December 28, 2016
What a great year 2016 was for Fiera Biological. We landed new clients, formed new working relationships, hired new talent, and ventured into new lines of business. Honestly, so much happened in 2016 that there is just too much to report in this blog, so we’re narrowing our focus to the top 5 highlights of 2016.
1. New Blood!
Some new faces entered the Fiera arena this year, and as a result, our team has never been better. In order of arrival, here they are:
Erin Doxsey-Whitfield, M.Sc.
Erin arrived in April, and wasted no time establishing herself as an essential team member on a range of projects. Erin has a B.Sc. in Earth and Atmospheric Sciences, and a M.Sc. in Geography. She comes to us with over nine years of professional and academic experience in the area of environmental science and GIS, including hydrology, hydrogeology, spatial analysis, and cartography & mapping. Erin likes maps. She likes making maps, studying maps, following maps, and just admiring maps. She also likes long walks through wetlands while studying, following, and admiring maps that she has made. Erin’s position with Fiera is as a Hydrologist & GIS Specialist. She is basically awesome, and rarely gets lost.
Brad Danielson, Ph.D.
Hiring Dr. Danielson was in the works for over a year before his official start date in July, so by the time he settled in and got down to business, we had an exciting list of projects for him to dive into. Brad is an Earth Scientist with over 15 years of professional and academic experience in the areas of glaciology, electronics, precision GPS, automated instrumentation systems, time-lapse photography, and Unmanned Aerial Vehicle (UAV) systems. Brad’s position with Fiera is as Team Lead, Research and Development, UAV and Instrumentation Specialist. As this gargantuan title suggests, Brad is coordinating some important research we are undertaking that involves using aerial drones to capture habitat imagery. Brad has excellent attention to detail, outstanding hand-eye coordination, and don’t even bother thumb wrestling with him. Brad is a techno-geek hiding in an Instrumentation Specialist’s body.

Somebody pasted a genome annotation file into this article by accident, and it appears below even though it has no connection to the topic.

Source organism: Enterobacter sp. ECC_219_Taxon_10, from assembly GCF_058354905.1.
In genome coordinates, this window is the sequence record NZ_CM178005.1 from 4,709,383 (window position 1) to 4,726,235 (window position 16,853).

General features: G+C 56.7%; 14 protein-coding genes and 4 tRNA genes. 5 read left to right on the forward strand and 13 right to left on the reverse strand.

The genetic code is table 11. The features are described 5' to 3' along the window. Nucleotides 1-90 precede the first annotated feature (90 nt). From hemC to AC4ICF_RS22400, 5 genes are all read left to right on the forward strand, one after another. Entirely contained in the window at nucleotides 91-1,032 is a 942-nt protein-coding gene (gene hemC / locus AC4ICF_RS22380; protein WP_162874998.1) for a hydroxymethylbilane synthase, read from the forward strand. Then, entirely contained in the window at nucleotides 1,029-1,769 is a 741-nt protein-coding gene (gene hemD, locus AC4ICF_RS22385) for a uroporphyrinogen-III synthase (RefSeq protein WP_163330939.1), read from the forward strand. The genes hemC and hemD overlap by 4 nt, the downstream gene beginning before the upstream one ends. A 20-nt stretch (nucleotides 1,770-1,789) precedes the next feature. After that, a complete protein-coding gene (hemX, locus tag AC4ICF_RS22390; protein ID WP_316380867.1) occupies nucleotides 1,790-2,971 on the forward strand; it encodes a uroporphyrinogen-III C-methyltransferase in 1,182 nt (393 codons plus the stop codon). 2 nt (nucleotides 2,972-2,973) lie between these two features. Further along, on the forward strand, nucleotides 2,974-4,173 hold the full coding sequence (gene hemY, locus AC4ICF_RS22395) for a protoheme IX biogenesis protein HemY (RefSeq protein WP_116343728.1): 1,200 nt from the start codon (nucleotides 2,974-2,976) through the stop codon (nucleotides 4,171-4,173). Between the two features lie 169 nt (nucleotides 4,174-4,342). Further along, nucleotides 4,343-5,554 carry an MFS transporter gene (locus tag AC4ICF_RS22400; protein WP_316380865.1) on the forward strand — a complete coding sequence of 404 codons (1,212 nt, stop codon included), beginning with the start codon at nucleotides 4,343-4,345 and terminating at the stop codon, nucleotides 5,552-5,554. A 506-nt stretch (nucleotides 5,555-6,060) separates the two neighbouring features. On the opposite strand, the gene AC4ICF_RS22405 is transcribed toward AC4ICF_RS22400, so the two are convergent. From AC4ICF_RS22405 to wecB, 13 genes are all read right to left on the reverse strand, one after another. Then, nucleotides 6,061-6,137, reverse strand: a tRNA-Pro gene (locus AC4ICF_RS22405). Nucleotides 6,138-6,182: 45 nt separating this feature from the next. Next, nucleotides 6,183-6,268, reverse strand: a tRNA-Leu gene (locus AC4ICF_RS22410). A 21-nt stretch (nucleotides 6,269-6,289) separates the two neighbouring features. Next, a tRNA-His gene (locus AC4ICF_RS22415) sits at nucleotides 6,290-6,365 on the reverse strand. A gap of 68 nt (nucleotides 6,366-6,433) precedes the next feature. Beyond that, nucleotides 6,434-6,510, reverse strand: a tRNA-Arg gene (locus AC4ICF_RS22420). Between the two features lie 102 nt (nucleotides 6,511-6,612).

Shantel Koenig, Ph.D. (Candidate)
Shantel started with us in October, and brings us highly valued capabilities in complex spatial modelling and statistical analysis. Shantel has a Masters in Geographic Information Systems, and is presently a PhD Candidate whose graduate research is focused on using Spatial Interaction Models (SIMS) to model metapopulations and analyze landscape connectivity. She has experience creating Resource Selection Function (RSF) models for species at risk, processing and analyzing wildlife movement (telemetry) data, creating land cover classifications, and conducting habitat connectivity analysis using a variety of spatial modeling techniques. Shantel’s position with Fiera is as a Landscape Ecologist. When Shantel isn’t in the office, there is a good chance that she is riding a muddy bicycle somewhere really, really fast, or countering the stigma associated with having advanced statistical skills by tweeting images of her costume wearing cat.
2. New Toy
Actually, its not a toy at all. Far from it. In March we put our order in for a Draganflyer X4-P unmanned aerial vehicle, a UAV, a drone. We call it Riley, and there has been many tweets and much instagram in Riley’s honour since its arrival in early August. We have been using Riley to do some pretty cool stuff, including projects with Ducks Unlimited and Alberta Environment and Parks. Riley is an important part of some new research and development initiatives.